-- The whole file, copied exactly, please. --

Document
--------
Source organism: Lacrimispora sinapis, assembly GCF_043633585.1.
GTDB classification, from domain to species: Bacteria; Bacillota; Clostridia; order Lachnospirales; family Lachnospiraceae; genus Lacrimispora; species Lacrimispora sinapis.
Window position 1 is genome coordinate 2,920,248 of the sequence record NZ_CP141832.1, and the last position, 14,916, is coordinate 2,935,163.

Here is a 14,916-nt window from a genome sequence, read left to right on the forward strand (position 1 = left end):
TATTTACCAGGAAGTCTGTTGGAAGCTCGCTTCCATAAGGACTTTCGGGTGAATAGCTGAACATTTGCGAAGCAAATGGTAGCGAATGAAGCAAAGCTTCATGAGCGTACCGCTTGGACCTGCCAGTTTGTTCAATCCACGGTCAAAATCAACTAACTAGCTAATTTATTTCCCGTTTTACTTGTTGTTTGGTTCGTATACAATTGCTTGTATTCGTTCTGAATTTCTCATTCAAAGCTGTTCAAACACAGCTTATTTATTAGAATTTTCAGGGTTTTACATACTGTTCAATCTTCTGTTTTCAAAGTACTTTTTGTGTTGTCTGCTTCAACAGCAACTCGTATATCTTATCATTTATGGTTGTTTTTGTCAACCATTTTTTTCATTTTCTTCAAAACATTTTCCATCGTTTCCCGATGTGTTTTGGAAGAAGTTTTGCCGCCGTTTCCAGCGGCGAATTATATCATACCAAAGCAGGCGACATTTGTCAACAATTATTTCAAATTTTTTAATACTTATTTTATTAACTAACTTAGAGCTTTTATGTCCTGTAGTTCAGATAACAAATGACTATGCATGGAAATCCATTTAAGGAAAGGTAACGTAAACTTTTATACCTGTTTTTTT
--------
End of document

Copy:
Source organism: Lacrimispora sinapis, assembly GCF_043633585.1.
GTDB classification, from domain to species: Bacteria; Bacillota; Clostridia; order Lachnospirales; family Lachnospiraceae; genus Lacrimispora; species Lacrimispora sinapis.
Window position 1 is genome coordinate 2,920,248 of the sequence record NZ_CP141832.1, and the last position, 14,916, is coordinate 2,935,163.

Here is a 14,916-nt window from a genome sequence, read left to right on the forward strand (position 1 = left end):
TATTTACCAGGAAGTCTGTTGGAAGCTCGCTTCCATAAGGACTTTCGGGTGAATAGCTGAACATTTGCGAAGCAAATGGTAGCGAATGAAGCAAAGCTTCATGAGCGTACCGCTTGGACCTGCCAGTTTGTTCAATCCACGGTCAAAATCAACTAACTAGCTAATTTATTTCCCGTTTTACTTGTTGTTTGGTTCGTATACAATTGCTTGTATTCGTTCTGAATTTCTCATTCAAAGCTGTTCAAACACAGCTTATTTATTAGAATTTTCAGGGTTTTACATACTGTTCAATCTTCTGTTTTCAAAGTACTTTTTGTGTTGTCTGCTTCAACAGCAACTCGTATATCTTATCATTTATGGTTGTTTTTGTCAACCATTTTTTTCATTTTCTTCAAAACATTTTCCATCGTTTCCCGATGTGTTTTGGAAGAAGTTTTGCCGCCGTTTCCAGCGGCGAATTATATCATACCAAAGCAGGCGACATTTGTCAACAATTATTTCAAATTTTTTAATACTTATTTTATTAACTAACTTAGAGCTTTTATGTCCTGTAGTTCAGATAACAAATGACTATGCATGGAAATCCATTTAAGGAAAGGTAACGTAAACTTTTATACCTGTTTTTTT